All I can say of the experience- harrowing to say the least- was that I thank everything in the universe that I was at home when it started. Had I been at work, even with my roommate home all day with her, she certainly would have perished. My roommate is not a dog person, and while she likes dogs, she’s certainly not well versed in their medical anomalies. In fact, if someone hadn’t educated me on this subject in the past, I’d almost certainly have not dropped everything, grabbed Tiki up, and rushed the the emergency vet. Many people aren’t sure what’s going on, and decide to wait and see, or take their dogs to the vet first thing in the morning. By then it’s too late.
When bloat first presented itself, Tiki was laying in her usual corner of the kitchen while I cooked and my roommate worked on her laptop on the table. She started panting- no entirely unusual in Texas for a long haired GSD, even with the a/c on, but something about her expression made my roommate suddenly ask, “What’s wrong with Tiki?”
I looked over at her and sure enough, she was panting lightly, but had the barest hint on her face that she was uncomfortable. I called her to me, and she got up and obediently came, and I kneeled down to put my hands on it. I rubbed her face then ran my hands down her side, and stopped cold at her stomach. It wasn’t overly distended- yet. But it was rock hard. Outwardly nothing looked amiss, the stomach hadn’t grown yet to be noticeable enough just looking at her (although that’s what most people will first notice about bloat- the visibly distended belly. By that time, it’s almost always too late.)
My heart stopped. I knew instantly what is was. It felt like she had eaten a really big meal. My naturally dainty, slender GSD had a thanksgiving dinner belly- hard to the touch and larger than normal. I switched off the stove top, gabbed my keys and wallet, and literally threw Tiki into the back of my car. The e-vet was 20 minutes away and I made it in barely 10, going 105mph down the freeway while Tiki cried in the back. If I had gotten pulled over I was prepared to lead a police chase right to the front door of the vet.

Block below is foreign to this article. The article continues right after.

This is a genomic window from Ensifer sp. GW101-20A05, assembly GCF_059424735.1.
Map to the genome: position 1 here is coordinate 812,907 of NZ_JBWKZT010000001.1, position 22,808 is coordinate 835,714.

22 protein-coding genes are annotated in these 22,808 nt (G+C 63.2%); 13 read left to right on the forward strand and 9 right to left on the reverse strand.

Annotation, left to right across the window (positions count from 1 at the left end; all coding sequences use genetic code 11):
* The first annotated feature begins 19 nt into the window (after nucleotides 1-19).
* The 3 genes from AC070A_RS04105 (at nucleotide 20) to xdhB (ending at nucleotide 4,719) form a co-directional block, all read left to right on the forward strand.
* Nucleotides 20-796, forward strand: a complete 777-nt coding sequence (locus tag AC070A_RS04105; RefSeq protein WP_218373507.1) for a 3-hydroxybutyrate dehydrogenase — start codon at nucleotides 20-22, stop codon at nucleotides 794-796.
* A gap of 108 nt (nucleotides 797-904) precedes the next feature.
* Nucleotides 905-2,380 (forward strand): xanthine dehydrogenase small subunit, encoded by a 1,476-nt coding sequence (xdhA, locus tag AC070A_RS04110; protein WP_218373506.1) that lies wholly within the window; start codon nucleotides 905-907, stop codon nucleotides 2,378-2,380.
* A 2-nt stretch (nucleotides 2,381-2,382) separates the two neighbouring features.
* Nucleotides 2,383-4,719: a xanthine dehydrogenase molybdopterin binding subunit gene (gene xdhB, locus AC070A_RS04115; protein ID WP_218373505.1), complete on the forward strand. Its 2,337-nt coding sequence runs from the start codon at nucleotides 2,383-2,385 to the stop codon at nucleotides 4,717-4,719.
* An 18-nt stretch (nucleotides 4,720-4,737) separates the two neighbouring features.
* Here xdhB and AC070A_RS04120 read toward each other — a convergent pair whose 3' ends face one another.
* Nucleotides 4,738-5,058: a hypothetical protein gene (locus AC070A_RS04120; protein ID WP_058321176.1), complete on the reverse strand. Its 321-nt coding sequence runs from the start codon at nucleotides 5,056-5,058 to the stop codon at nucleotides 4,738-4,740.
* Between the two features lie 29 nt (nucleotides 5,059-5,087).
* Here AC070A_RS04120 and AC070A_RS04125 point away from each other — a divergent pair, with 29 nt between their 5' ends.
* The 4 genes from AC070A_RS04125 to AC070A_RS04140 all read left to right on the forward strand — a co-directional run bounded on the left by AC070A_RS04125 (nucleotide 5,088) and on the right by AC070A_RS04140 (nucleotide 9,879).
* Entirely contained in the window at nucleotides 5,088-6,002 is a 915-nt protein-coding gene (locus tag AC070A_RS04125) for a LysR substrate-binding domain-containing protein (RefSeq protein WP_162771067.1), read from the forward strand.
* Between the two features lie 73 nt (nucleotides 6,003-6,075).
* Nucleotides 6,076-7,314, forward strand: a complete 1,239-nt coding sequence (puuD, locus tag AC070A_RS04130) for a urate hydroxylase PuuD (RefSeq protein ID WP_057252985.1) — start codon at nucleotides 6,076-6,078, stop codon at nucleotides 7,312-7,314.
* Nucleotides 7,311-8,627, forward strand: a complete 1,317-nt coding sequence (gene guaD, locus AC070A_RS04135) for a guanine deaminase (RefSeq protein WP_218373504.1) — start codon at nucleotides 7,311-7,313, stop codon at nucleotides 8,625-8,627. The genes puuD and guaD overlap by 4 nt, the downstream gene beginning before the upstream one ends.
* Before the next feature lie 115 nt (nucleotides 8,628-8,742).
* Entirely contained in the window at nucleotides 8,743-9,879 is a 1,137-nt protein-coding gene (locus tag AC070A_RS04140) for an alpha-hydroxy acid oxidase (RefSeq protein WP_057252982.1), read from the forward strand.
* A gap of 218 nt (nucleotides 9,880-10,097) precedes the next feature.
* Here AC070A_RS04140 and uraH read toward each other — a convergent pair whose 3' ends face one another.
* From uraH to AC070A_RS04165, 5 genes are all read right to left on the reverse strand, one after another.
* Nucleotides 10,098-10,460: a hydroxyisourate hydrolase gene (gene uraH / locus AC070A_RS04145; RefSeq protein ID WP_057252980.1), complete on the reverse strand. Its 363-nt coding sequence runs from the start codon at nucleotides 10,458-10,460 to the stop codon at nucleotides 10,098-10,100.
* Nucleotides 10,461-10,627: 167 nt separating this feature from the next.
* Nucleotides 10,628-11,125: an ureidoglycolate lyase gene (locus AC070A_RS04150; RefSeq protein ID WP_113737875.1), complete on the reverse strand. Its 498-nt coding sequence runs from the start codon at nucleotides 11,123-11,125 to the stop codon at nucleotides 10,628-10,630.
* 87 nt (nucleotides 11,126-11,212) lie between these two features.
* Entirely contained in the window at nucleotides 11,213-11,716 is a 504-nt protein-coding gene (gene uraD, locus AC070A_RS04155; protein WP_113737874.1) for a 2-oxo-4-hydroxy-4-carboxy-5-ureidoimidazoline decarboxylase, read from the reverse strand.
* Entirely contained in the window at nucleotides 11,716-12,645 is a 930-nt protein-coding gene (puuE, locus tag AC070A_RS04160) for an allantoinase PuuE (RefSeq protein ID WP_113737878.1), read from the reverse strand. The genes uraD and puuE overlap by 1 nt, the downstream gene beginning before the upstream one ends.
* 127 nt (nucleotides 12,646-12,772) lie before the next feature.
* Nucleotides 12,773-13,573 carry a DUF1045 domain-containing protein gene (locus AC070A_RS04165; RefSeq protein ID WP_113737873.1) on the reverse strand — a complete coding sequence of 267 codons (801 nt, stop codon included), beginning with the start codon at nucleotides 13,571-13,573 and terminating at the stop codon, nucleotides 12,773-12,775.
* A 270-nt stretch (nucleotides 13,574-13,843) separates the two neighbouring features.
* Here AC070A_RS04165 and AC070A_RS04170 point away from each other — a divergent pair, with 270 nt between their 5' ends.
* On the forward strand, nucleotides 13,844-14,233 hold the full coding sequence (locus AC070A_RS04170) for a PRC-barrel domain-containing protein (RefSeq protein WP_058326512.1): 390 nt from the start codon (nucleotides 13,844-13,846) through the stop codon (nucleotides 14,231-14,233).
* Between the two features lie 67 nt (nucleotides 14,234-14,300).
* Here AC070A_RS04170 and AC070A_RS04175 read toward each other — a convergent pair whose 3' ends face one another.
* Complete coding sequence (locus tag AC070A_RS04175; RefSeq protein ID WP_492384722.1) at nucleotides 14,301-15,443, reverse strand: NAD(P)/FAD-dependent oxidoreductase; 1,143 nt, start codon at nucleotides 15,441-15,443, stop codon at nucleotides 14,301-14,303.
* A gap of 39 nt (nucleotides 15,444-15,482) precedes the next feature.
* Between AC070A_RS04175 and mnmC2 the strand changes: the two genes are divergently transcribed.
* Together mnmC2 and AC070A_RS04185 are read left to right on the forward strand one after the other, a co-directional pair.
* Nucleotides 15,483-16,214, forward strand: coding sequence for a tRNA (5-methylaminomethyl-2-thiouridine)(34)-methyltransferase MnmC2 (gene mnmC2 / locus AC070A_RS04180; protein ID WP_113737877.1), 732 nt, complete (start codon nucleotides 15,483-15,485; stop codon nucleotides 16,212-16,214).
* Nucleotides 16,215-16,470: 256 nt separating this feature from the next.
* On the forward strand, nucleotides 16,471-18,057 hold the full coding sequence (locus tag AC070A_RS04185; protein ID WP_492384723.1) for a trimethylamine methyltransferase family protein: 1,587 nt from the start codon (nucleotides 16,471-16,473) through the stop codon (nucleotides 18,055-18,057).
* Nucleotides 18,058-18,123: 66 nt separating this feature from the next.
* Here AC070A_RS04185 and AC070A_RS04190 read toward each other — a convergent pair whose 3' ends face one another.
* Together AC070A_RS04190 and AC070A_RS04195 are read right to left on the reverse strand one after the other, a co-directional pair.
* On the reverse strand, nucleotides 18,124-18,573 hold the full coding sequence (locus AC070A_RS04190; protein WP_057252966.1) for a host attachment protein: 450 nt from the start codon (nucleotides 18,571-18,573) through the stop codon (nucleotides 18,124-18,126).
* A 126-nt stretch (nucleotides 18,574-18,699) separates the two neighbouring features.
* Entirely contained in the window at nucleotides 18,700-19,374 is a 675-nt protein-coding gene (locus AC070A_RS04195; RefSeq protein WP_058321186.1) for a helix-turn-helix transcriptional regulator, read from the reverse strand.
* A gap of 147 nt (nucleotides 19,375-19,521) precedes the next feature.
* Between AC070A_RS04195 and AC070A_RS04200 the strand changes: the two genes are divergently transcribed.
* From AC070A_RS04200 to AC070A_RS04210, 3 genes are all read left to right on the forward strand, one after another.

I didn’t bother to park, stopping right in front of the door, grabbing Tiki and running into the vet. Luckily a tech came right out when they heard the door chime. I practically threw Tiki at her, mumbling incoherently about bloat, and the tech immediately took her back for x-rays. Not 10 minutes later the vet and tech were both back with x-rays. The news was dire. Her stomach had flipped completely and she would need immediate surgery, with no guarantee of survival. They wouldn’t know the damage to the stomach tissue or surrounding organs until they got in there. Her blood pressure was already fluctuating, and her blood work came back with some irregularities from the bloat. I signed the consent papers at the same time as they were prepping for surgery. Before I even left the vet they already had her open on the operating table- less than 30 minutes from when her bloat started.